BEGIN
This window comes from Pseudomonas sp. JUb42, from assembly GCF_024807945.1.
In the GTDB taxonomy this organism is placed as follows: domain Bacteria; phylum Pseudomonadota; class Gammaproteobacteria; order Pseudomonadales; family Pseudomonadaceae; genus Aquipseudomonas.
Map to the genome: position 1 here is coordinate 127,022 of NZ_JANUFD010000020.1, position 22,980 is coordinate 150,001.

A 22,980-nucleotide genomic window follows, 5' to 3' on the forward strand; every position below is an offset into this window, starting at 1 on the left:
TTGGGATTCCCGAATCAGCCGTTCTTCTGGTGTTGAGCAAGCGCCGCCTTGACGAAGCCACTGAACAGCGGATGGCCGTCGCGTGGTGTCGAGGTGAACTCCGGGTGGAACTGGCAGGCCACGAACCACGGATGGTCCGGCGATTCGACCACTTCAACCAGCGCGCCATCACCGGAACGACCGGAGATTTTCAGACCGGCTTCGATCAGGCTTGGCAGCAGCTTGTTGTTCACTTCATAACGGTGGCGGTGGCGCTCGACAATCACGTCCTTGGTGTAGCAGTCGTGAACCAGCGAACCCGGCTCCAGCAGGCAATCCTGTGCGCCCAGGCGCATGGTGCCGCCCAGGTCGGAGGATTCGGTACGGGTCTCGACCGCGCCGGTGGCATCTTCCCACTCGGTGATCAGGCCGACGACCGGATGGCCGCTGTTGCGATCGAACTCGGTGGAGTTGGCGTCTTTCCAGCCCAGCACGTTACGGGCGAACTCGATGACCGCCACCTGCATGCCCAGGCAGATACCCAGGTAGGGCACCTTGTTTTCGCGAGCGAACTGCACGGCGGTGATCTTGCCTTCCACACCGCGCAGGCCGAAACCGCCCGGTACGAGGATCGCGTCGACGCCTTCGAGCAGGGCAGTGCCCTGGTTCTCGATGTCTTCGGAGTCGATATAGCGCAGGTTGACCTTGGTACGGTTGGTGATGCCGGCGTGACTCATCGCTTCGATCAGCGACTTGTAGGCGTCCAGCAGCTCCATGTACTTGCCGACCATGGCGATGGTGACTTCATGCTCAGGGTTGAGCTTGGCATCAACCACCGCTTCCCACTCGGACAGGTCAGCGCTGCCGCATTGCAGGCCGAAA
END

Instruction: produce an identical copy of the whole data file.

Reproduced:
This window comes from Pseudomonas sp. JUb42, from assembly GCF_024807945.1.
In the GTDB taxonomy this organism is placed as follows: domain Bacteria; phylum Pseudomonadota; class Gammaproteobacteria; order Pseudomonadales; family Pseudomonadaceae; genus Aquipseudomonas.
Map to the genome: position 1 here is coordinate 127,022 of NZ_JANUFD010000020.1, position 22,980 is coordinate 150,001.

A 22,980-nucleotide genomic window follows, 5' to 3' on the forward strand; every position below is an offset into this window, starting at 1 on the left:
TTGGGATTCCCGAATCAGCCGTTCTTCTGGTGTTGAGCAAGCGCCGCCTTGACGAAGCCACTGAACAGCGGATGGCCGTCGCGTGGTGTCGAGGTGAACTCCGGGTGGAACTGGCAGGCCACGAACCACGGATGGTCCGGCGATTCGACCACTTCAACCAGCGCGCCATCACCGGAACGACCGGAGATTTTCAGACCGGCTTCGATCAGGCTTGGCAGCAGCTTGTTGTTCACTTCATAACGGTGGCGGTGGCGCTCGACAATCACGTCCTTGGTGTAGCAGTCGTGAACCAGCGAACCCGGCTCCAGCAGGCAATCCTGTGCGCCCAGGCGCATGGTGCCGCCCAGGTCGGAGGATTCGGTACGGGTCTCGACCGCGCCGGTGGCATCTTCCCACTCGGTGATCAGGCCGACGACCGGATGGCCGCTGTTGCGATCGAACTCGGTGGAGTTGGCGTCTTTCCAGCCCAGCACGTTACGGGCGAACTCGATGACCGCCACCTGCATGCCCAGGCAGATACCCAGGTAGGGCACCTTGTTTTCGCGAGCGAACTGCACGGCGGTGATCTTGCCTTCCACACCGCGCAGGCCGAAACCGCCCGGTACGAGGATCGCGTCGACGCCTTCGAGCAGGGCAGTGCCCTGGTTCTCGATGTCTTCGGAGTCGATATAGCGCAGGTTGACCTTGGTACGGTTGGTGATGCCGGCGTGACTCATCGCTTCGATCAGCGACTTGTAGGCGTCCAGCAGCTCCATGTACTTGCCGACCATGGCGATGGTGACTTCATGCTCAGGGTTGAGCTTGGCATCAACCACCGCTTCCCACTCGGACAGGTCAGCGCTGCCGCATTGCAGGCCGAAA